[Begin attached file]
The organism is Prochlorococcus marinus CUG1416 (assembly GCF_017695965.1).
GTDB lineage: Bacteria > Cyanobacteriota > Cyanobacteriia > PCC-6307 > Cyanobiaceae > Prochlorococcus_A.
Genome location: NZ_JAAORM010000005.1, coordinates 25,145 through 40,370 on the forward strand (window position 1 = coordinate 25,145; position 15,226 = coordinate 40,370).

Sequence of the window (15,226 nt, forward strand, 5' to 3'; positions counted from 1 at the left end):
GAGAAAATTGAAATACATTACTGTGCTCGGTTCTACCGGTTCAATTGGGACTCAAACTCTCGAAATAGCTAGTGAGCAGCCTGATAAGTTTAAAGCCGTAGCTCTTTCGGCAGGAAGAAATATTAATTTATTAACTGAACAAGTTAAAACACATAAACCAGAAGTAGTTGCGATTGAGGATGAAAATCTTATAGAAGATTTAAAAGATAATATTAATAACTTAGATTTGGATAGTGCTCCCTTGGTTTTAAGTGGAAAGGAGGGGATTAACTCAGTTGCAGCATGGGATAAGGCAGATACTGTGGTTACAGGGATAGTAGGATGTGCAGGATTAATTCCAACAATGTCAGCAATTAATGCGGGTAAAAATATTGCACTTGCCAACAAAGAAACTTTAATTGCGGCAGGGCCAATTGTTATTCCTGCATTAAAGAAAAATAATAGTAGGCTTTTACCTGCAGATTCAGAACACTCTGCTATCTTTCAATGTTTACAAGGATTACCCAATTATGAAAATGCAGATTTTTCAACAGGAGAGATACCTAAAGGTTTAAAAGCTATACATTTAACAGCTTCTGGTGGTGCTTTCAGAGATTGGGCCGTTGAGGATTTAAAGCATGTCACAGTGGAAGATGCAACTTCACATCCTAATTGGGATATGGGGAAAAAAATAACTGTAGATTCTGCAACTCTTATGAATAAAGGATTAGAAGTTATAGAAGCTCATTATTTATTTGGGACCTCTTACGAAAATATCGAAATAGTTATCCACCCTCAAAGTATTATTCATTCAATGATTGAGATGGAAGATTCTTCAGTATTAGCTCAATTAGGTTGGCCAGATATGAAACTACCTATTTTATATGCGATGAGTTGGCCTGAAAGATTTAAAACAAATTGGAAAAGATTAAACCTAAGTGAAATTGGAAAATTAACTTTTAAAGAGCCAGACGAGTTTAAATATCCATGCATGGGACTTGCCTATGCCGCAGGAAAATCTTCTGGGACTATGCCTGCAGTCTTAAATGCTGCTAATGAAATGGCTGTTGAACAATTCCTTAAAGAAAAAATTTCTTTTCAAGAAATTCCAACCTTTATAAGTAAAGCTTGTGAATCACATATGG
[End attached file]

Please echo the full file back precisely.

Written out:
The organism is Prochlorococcus marinus CUG1416 (assembly GCF_017695965.1).
GTDB lineage: Bacteria > Cyanobacteriota > Cyanobacteriia > PCC-6307 > Cyanobiaceae > Prochlorococcus_A.
Genome location: NZ_JAAORM010000005.1, coordinates 25,145 through 40,370 on the forward strand (window position 1 = coordinate 25,145; position 15,226 = coordinate 40,370).

Sequence of the window (15,226 nt, forward strand, 5' to 3'; positions counted from 1 at the left end):
GAGAAAATTGAAATACATTACTGTGCTCGGTTCTACCGGTTCAATTGGGACTCAAACTCTCGAAATAGCTAGTGAGCAGCCTGATAAGTTTAAAGCCGTAGCTCTTTCGGCAGGAAGAAATATTAATTTATTAACTGAACAAGTTAAAACACATAAACCAGAAGTAGTTGCGATTGAGGATGAAAATCTTATAGAAGATTTAAAAGATAATATTAATAACTTAGATTTGGATAGTGCTCCCTTGGTTTTAAGTGGAAAGGAGGGGATTAACTCAGTTGCAGCATGGGATAAGGCAGATACTGTGGTTACAGGGATAGTAGGATGTGCAGGATTAATTCCAACAATGTCAGCAATTAATGCGGGTAAAAATATTGCACTTGCCAACAAAGAAACTTTAATTGCGGCAGGGCCAATTGTTATTCCTGCATTAAAGAAAAATAATAGTAGGCTTTTACCTGCAGATTCAGAACACTCTGCTATCTTTCAATGTTTACAAGGATTACCCAATTATGAAAATGCAGATTTTTCAACAGGAGAGATACCTAAAGGTTTAAAAGCTATACATTTAACAGCTTCTGGTGGTGCTTTCAGAGATTGGGCCGTTGAGGATTTAAAGCATGTCACAGTGGAAGATGCAACTTCACATCCTAATTGGGATATGGGGAAAAAAATAACTGTAGATTCTGCAACTCTTATGAATAAAGGATTAGAAGTTATAGAAGCTCATTATTTATTTGGGACCTCTTACGAAAATATCGAAATAGTTATCCACCCTCAAAGTATTATTCATTCAATGATTGAGATGGAAGATTCTTCAGTATTAGCTCAATTAGGTTGGCCAGATATGAAACTACCTATTTTATATGCGATGAGTTGGCCTGAAAGATTTAAAACAAATTGGAAAAGATTAAACCTAAGTGAAATTGGAAAATTAACTTTTAAAGAGCCAGACGAGTTTAAATATCCATGCATGGGACTTGCCTATGCCGCAGGAAAATCTTCTGGGACTATGCCTGCAGTCTTAAATGCTGCTAATGAAATGGCTGTTGAACAATTCCTTAAAGAAAAAATTTCTTTTCAAGAAATTCCAACCTTTATAAGTAAAGCTTGTGAATCACATATGG